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CS211, Fundamentals of Computer Science II, Syllabus Fall 2014

Instructor: Craig Niiyama

E-mail: Craig.Niiyama@BellevueCollege.edu

Continues CS 210, with data structures algorithm analysis. Students learn to create collections, lists,
binary trees, and sets. Other topics include sets, generic data types, sorting, recursion, run-time
complexity, and graphical user interfaces. Prerequisite: CS 210 or entry code.
Course Outcomes
Explain the differences between procedural and object-oriented programming.
Define inheritance and polymorphism, and explain the role they play in program design.
Create and use new classes through inheritance and virtual functions, and design object
structure interfaces and inheritance hierarchies.
Explain the principles of recursion versus repetition, and write recursive methods.
Explain, implement use, and contrast data structures including arrays, sets, lists, collections, and
Explain and use container classes, and create linked lists.
Measure and evaluate program performance through running time and the use of Big-O
Use different approaches and algorithms to search for a value or item in a data structure, such
as linear and binary search techniques.
Explain different sorting algorithms for various applications, and apply different algorithms,
from both the API and user-defined.
Compose design elements that facilitate troubleshooting, using Exceptions with try-catch blocks.
Design programs using a Graphical User Interface (GUI) and event driven programming.
Assessment of Outcomes
Assignments: ten with each 20 pts., and Quizzes: fifteen also each worth 20 pts., for a total of 500 points.
Assignments have no time limit other than the due date. Some may take many hours, others might be
as brief as an hour of work, but most you will want to work on for days, so start them as early as
possible. Ill start grading assignments only after the due date passes.
Quizzes are all limited to one hour, some a simply 20 multiple-choice questions, others require some
quick Java coding. Once you start a Quiz the timer starts and you best be ready. Work as many
exercises from text (or on Practice-It) in advance before taking a Quiz, they should normally be the last
thing you do in each chapter.

Coding (program design) assignments are from the text and require extensive composition and
implementation of Java classes. Your code must be submitted electronically, via the course web site, as
detailed on each assignment. Readability of code is crucial, and adherence to specifications is
paramount. Specifically, I DO require proper indents, avoidance of uncontrolled text wrap, and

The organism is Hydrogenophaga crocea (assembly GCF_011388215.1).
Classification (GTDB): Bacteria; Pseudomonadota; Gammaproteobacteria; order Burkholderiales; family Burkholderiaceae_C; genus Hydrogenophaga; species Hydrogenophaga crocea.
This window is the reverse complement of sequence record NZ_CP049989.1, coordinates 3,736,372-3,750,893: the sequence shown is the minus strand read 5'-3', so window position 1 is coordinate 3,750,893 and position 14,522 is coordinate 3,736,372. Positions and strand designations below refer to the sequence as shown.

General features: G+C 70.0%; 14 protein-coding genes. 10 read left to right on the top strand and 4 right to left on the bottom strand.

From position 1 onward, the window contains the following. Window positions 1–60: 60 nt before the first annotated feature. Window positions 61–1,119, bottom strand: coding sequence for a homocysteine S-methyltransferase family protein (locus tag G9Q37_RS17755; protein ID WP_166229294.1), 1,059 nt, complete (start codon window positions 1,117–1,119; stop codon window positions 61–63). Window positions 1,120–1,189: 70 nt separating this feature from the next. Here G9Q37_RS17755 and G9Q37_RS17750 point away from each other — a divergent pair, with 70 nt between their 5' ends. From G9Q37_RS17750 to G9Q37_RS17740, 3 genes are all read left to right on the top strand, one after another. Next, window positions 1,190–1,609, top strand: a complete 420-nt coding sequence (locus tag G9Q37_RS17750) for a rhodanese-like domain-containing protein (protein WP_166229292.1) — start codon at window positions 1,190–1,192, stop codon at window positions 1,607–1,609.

submission thorough specified channels. Yes, I might accept substandard work, but it will never receive
full credit.
Comments in submitted Java coding is also REQUIRED. At a bare minimum, your name, date, class, and
reason why you wrote this should be in a block of comments at the top. Explanations within the code
should be any place from every three line, to maybe each ten line of code. If I ever see a whole page of
code without a single comment, Ill close it and award a zero. Comments that reference where you
obtained ideas or copied small code snippets are crucial to add. Using one or two lines of code from
another is common, but do not copy large portions.
Quality Assurance (QA) is essential in all software development. I will require a separate word
document of test cases run with screen shots of your output of your running program. Its fine if your
program cannot handle all the edge cases but you need to document what it can and cannot handle.
Extra Credit. We will have a discussion board. You should direct your questions to that board. I will be
monitoring this board. For those students who help out other students by answering their questions,
there will be some extra credit given up to 20 points. Keep a word document of your contributions and
submit it to me at the end of the quarter and you will get extra credit depending on your responses.
There are a thousand different ways to solve large assignments that we do in this course, and I can
compare all code submitted through a Measure of Software Similarity (MOSS) system assessment. I
reserve the right to give a zero for any assignment guilty of plagiarism, and will provide a stern warning.
A second, repeat offense from the same student will result in an automatic fail in the whole course.
Plagiarism: to steal and pass off (the ideas or words of another) as one's own, use (another's production)
without crediting the source (from Merriam-Webster). http://theory.stanford.edu/~aiken/moss
https://www.ipd.uni-karlsruhe.de/jplag/ (secure port, but can be opened)
Specifically look at the examples from the JPLAG site on the right here. I find their Java online interface
very easy to use, and plan to do so more often in the future (present).